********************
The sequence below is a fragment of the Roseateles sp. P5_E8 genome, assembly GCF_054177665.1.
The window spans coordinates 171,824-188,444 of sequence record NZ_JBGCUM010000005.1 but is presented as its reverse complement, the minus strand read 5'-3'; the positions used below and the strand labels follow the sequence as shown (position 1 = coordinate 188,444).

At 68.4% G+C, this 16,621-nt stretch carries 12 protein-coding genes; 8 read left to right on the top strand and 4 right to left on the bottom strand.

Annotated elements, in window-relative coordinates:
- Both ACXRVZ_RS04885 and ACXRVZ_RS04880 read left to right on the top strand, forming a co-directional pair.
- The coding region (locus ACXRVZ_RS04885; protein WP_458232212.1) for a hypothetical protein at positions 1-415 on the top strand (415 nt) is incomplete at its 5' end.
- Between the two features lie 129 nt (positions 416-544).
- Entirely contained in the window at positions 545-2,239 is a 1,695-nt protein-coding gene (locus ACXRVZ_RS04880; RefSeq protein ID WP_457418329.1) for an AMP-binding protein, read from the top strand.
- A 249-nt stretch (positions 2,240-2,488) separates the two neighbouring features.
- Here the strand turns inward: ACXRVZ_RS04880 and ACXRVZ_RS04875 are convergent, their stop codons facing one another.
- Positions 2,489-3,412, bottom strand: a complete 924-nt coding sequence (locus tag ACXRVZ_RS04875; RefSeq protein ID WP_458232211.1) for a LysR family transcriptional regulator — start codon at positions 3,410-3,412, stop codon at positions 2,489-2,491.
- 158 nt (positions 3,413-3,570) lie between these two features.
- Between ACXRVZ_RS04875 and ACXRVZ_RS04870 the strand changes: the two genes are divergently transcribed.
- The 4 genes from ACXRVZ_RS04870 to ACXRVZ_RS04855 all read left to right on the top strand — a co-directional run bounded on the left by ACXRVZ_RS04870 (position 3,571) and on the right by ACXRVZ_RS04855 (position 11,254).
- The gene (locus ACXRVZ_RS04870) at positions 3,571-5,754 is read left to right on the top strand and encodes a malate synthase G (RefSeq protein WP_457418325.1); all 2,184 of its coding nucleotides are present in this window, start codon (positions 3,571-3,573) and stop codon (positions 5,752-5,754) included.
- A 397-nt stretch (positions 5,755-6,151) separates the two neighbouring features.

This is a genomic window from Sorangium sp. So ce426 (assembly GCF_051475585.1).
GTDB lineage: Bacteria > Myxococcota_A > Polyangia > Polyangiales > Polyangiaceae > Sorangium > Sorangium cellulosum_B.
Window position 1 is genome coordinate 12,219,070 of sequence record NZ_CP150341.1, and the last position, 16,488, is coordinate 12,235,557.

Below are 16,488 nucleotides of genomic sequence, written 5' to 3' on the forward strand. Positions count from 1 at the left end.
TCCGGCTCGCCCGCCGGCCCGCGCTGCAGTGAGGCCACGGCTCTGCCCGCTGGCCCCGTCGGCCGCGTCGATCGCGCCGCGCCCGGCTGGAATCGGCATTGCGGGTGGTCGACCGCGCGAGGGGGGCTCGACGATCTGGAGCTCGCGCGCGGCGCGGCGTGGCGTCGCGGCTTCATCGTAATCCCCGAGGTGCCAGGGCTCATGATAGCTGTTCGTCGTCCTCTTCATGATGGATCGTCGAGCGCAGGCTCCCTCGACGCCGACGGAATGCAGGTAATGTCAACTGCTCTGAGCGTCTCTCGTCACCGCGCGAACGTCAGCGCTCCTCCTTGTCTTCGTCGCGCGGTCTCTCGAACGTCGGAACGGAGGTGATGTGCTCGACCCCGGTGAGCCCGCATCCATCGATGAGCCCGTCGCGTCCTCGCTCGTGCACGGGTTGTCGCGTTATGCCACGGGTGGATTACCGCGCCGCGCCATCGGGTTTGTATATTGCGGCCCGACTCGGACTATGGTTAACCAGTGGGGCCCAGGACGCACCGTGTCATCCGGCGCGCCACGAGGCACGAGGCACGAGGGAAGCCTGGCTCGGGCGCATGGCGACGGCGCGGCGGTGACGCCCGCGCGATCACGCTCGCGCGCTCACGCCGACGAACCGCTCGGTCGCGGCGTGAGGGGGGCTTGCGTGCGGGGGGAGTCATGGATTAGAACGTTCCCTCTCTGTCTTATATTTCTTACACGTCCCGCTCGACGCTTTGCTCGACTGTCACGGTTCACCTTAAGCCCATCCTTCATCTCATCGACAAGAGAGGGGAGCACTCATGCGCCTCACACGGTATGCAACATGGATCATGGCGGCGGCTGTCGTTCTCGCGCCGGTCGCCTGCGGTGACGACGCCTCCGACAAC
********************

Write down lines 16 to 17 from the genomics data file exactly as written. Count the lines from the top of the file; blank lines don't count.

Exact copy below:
- A 397-nt stretch (positions 5,755-6,151) separates the two neighbouring features.

This is a genomic window from Sorangium sp. So ce426 (assembly GCF_051475585.1).